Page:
So this is pretty cool. At The Atlantic, Alex Wright highlights the fact the World Wide Web’s origins date back farther than we think. An excerpt:
When Vannevar Bush’s “As We May Think” first appeared in The Atlantic’s pages in July 1945, it set off an intellectual chain reaction that resulted, more than four decades later, in the creation of the World Wide Web.
In that landmark essay, Bush described a hypothetical machine called the Memex: a hypertext-like device capable of allowing its users to comb through a large set of documents stored on microfilm, connected via a network of “links” and “associative trails” that anticipated the hyperlinked structure of today’s Web.
Historians of technology often cite Bush’s essay as the conceptual forerunner of the Web. And hypertext pioneers like Douglas Engelbart, Ted Nelson, and Tim Berners-Lee have all acknowledged their debt to Bush’s vision. But for all his lasting influence, Bush was not the first person to imagine something like the Web.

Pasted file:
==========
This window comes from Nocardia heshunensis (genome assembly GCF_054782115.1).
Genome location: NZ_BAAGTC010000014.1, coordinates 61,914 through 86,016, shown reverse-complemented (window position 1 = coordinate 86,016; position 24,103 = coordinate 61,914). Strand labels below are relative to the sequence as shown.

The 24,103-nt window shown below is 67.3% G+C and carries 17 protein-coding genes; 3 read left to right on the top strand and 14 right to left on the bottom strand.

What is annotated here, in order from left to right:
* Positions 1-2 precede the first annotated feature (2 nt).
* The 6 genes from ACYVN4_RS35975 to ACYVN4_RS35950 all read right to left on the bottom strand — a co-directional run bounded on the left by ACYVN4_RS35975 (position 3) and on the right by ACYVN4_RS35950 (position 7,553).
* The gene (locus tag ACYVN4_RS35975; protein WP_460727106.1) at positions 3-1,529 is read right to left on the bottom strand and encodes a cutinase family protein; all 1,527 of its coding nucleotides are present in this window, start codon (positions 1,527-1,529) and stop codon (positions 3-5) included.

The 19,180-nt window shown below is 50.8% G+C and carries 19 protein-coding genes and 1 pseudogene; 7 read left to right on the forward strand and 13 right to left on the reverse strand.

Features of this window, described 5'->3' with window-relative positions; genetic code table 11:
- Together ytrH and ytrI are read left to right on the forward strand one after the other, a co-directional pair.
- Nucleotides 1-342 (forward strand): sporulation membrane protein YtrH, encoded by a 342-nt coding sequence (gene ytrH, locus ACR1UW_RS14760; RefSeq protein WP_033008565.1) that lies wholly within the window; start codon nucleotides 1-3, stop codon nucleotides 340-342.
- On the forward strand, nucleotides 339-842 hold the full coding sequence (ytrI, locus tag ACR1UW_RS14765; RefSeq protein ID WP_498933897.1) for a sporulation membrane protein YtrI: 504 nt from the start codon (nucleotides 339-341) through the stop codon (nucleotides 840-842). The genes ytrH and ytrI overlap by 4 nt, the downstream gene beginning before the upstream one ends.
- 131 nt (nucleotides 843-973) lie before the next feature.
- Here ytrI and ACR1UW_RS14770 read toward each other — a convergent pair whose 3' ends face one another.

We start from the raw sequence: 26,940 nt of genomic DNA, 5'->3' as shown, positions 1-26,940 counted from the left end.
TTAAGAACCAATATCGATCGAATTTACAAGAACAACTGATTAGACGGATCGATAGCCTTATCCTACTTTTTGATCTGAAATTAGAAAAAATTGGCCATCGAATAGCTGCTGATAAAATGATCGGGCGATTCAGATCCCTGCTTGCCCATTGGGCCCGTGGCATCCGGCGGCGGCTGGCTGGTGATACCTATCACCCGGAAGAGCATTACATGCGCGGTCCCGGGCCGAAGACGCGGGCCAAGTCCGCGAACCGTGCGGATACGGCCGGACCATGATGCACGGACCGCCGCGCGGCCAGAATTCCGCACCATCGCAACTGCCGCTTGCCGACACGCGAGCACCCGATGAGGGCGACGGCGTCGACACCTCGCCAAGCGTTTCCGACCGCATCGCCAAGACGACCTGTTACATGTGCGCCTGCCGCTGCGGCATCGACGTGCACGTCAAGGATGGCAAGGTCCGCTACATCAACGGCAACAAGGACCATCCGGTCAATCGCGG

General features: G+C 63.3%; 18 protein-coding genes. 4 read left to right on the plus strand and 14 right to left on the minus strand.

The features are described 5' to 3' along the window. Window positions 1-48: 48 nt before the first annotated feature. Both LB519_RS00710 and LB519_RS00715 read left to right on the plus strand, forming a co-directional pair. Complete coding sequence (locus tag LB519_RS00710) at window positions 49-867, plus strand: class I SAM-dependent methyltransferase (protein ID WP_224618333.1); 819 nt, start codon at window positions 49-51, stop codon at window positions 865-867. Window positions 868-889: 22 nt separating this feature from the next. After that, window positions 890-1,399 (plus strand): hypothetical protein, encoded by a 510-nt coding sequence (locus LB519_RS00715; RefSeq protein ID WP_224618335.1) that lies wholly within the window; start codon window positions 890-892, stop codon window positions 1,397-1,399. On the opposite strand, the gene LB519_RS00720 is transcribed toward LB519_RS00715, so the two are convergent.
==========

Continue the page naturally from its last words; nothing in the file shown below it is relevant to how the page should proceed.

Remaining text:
In the years leading up to World War II, a number of European thinkers were exploring markedly similar ideas about information storage and retrieval, and even imagining the possibility of a global network—a feature notably absent from the Memex. Yet their contributions have remained largely overlooked in the conventional, Anglo-American history of computing.
Chief among them was Paul Otlet, a Belgian bibliographer and entrepreneur who, in 1934, laid out a plan for a global network of “electric telescopes” that would allow anyone in the world to access to a vast library of books, articles, photographs, audio recordings, and films.
The entire article — complete with documentation — is very much worth the read.